Mike Hubank naively asks in a Nature comment:
If a woman wants a genetically related child, and I suggest most would, given the choice, why shouldn't she choose that option? As there is no indication at this point that the procedure is dangerous, then it's up to her to balance the risks and benefits.Christoph Rehmann-Sutter, past president of the Swiss National Advisory Commission on Biomedical Ethics, replies:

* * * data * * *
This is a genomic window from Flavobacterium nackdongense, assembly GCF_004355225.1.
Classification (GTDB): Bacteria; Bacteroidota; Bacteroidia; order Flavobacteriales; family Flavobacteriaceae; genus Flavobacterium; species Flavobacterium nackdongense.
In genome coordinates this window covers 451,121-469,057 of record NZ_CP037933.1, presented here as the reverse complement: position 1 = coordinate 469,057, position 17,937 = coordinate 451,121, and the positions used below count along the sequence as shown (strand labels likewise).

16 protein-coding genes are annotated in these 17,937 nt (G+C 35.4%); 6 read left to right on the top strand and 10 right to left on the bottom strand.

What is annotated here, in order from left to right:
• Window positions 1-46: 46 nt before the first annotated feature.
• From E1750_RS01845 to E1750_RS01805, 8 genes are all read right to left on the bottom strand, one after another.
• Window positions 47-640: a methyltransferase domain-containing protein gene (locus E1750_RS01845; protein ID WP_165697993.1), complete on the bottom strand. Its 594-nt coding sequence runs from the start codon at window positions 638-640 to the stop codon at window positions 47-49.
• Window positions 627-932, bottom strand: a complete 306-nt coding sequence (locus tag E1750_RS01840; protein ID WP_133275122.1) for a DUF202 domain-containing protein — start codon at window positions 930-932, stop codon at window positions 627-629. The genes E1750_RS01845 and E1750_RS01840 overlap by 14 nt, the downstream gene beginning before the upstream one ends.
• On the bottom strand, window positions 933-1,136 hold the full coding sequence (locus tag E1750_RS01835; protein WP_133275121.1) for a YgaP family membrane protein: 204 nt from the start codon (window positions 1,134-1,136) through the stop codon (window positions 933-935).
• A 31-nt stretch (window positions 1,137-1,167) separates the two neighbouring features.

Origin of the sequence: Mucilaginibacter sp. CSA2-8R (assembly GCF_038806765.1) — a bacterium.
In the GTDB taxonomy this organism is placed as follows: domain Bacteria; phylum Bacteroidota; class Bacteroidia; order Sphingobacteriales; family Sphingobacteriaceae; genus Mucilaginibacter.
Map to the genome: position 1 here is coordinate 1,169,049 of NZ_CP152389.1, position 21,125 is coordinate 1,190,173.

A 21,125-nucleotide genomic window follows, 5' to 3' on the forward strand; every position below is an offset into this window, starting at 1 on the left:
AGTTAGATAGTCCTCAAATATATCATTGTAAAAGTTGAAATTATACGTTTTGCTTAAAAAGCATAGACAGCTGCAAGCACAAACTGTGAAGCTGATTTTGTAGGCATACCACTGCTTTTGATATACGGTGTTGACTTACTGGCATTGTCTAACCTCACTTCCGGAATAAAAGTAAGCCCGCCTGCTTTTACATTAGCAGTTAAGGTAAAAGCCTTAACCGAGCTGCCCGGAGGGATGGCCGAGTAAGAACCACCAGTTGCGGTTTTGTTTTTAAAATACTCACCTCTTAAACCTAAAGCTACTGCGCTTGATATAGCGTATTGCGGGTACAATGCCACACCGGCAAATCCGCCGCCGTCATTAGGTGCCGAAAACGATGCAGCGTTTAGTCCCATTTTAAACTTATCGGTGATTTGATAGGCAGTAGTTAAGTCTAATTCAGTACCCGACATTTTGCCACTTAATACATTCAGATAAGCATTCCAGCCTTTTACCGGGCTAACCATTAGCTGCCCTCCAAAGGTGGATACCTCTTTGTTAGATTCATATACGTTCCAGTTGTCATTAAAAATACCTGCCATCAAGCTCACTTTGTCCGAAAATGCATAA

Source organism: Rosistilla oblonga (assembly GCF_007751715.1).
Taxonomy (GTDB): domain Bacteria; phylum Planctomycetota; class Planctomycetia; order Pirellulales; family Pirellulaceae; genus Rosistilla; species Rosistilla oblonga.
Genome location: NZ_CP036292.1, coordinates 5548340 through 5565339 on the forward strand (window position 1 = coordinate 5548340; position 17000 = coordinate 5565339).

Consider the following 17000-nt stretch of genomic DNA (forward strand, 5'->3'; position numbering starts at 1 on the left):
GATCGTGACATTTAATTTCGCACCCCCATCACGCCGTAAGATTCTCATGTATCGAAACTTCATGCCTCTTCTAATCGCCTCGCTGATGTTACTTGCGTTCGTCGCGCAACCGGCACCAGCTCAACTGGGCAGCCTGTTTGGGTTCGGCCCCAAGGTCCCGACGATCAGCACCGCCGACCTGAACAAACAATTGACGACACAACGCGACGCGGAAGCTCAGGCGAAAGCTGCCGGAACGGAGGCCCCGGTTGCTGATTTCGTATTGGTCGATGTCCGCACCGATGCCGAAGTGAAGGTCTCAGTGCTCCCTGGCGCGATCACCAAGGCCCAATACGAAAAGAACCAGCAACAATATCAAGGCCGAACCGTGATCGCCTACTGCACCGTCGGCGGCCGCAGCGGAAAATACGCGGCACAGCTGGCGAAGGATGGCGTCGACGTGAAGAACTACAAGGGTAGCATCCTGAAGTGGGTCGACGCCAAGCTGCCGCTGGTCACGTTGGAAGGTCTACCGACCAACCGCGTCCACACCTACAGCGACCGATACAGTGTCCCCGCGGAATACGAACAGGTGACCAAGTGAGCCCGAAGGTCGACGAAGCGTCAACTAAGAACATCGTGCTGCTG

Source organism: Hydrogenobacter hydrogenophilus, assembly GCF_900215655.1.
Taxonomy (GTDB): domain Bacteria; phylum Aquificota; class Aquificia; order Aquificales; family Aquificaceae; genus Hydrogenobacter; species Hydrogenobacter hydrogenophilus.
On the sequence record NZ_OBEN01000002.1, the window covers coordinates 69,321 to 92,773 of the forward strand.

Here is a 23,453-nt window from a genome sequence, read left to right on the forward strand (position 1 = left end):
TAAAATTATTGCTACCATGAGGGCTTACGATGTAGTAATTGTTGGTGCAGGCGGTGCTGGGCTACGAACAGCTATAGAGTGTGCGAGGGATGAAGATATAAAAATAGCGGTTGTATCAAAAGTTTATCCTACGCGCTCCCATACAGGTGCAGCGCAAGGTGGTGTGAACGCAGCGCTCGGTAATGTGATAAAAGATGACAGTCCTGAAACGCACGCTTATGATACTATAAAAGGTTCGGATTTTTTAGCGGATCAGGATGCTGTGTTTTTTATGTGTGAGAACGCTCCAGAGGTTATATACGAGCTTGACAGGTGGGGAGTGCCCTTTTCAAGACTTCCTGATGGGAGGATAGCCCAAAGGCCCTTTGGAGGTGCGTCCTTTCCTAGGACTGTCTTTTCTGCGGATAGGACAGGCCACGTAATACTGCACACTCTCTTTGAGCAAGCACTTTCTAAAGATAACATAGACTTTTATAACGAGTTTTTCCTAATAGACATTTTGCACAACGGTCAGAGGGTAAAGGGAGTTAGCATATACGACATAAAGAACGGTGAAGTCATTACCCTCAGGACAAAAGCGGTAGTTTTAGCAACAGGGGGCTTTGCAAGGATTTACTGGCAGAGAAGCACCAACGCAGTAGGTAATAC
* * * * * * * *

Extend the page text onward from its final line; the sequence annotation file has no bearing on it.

I don't think that a woman should bear the burden of responsibility to evaluate the health risks of reproductive technologies to her child. This would be unfair to her. This is rather a task for oversight authorities in that field of medical practice.Both comments are on an article by Marcy Darnovsky (A slippery slope to human germline modification) against mitochondrial replacement as a means for women with mitochondrial diseases to have healthy children. She claims that her opinions are shared by others whom she calls "secular bioethicists". Secular bioethicism - that's a nice name for a religion.